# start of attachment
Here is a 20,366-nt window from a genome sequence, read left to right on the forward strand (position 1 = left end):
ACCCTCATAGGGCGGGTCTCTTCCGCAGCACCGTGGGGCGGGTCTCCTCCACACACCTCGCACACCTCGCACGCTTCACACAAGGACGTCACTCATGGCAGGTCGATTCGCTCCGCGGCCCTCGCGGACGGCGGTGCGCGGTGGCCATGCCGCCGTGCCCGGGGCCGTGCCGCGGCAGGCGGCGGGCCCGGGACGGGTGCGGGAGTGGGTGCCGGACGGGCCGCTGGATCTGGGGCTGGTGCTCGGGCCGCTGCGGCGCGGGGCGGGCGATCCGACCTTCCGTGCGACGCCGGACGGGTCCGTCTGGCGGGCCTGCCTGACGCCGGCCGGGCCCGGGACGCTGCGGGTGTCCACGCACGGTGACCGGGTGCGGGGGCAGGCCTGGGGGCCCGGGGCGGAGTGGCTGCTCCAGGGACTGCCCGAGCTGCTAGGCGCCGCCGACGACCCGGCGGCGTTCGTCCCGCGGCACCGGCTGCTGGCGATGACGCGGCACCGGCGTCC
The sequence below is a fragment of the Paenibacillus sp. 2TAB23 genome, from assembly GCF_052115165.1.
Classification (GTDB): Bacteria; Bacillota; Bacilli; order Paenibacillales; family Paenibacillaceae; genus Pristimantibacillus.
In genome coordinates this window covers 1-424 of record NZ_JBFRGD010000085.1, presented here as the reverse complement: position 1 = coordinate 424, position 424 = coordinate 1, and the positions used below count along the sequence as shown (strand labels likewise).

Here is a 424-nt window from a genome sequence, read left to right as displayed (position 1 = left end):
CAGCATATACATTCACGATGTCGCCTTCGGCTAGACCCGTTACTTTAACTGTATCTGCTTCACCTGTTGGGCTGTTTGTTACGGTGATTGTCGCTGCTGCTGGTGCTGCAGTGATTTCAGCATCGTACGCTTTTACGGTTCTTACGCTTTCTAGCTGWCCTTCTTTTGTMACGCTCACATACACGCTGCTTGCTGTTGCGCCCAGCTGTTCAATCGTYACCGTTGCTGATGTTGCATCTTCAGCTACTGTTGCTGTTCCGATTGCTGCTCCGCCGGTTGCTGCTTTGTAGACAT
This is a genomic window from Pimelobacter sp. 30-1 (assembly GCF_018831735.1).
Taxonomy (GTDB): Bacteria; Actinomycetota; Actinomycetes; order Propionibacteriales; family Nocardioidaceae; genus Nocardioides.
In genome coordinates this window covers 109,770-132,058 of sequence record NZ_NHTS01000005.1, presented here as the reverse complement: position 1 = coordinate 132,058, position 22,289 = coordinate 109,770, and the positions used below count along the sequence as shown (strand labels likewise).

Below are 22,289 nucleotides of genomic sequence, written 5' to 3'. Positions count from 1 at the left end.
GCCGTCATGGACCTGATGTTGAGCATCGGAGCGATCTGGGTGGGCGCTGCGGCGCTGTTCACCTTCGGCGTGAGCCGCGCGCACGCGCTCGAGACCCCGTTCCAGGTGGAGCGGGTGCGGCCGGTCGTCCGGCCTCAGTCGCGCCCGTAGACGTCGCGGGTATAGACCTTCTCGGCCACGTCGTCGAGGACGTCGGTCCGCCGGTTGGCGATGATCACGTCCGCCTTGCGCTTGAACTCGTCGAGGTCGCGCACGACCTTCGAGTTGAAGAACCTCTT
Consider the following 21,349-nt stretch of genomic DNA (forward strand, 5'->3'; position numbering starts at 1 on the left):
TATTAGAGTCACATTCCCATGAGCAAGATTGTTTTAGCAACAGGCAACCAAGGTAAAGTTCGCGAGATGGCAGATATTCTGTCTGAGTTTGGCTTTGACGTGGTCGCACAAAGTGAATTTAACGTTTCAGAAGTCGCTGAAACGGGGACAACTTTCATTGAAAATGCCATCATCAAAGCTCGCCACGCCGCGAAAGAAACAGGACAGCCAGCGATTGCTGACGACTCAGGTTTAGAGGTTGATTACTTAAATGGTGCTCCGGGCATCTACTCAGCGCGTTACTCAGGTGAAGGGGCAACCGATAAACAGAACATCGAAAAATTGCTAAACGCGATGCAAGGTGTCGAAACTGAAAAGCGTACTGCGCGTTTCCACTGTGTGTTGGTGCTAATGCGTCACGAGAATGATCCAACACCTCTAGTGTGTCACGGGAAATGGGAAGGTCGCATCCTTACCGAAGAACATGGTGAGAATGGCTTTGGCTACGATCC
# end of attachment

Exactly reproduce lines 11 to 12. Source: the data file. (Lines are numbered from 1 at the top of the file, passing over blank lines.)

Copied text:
Below are 22,289 nucleotides of genomic sequence, written 5' to 3'. Positions count from 1 at the left end.
GCCGTCATGGACCTGATGTTGAGCATCGGAGCGATCTGGGTGGGCGCTGCGGCGCTGTTCACCTTCGGCGTGAGCCGCGCGCACGCGCTCGAGACCCCGTTCCAGGTGGAGCGGGTGCGGCCGGTCGTCCGGCCTCAGTCGCGCCCGTAGACGTCGCGGGTATAGACCTTCTCGGCCACGTCGTCGAGGACGTCGGTCCGCCGGTTGGCGATGATCACGTCCGCCTTGCGCTTGAACTCGTCGAGGTCGCGCACGACCTTCGAGTTGAAGAACCTCTT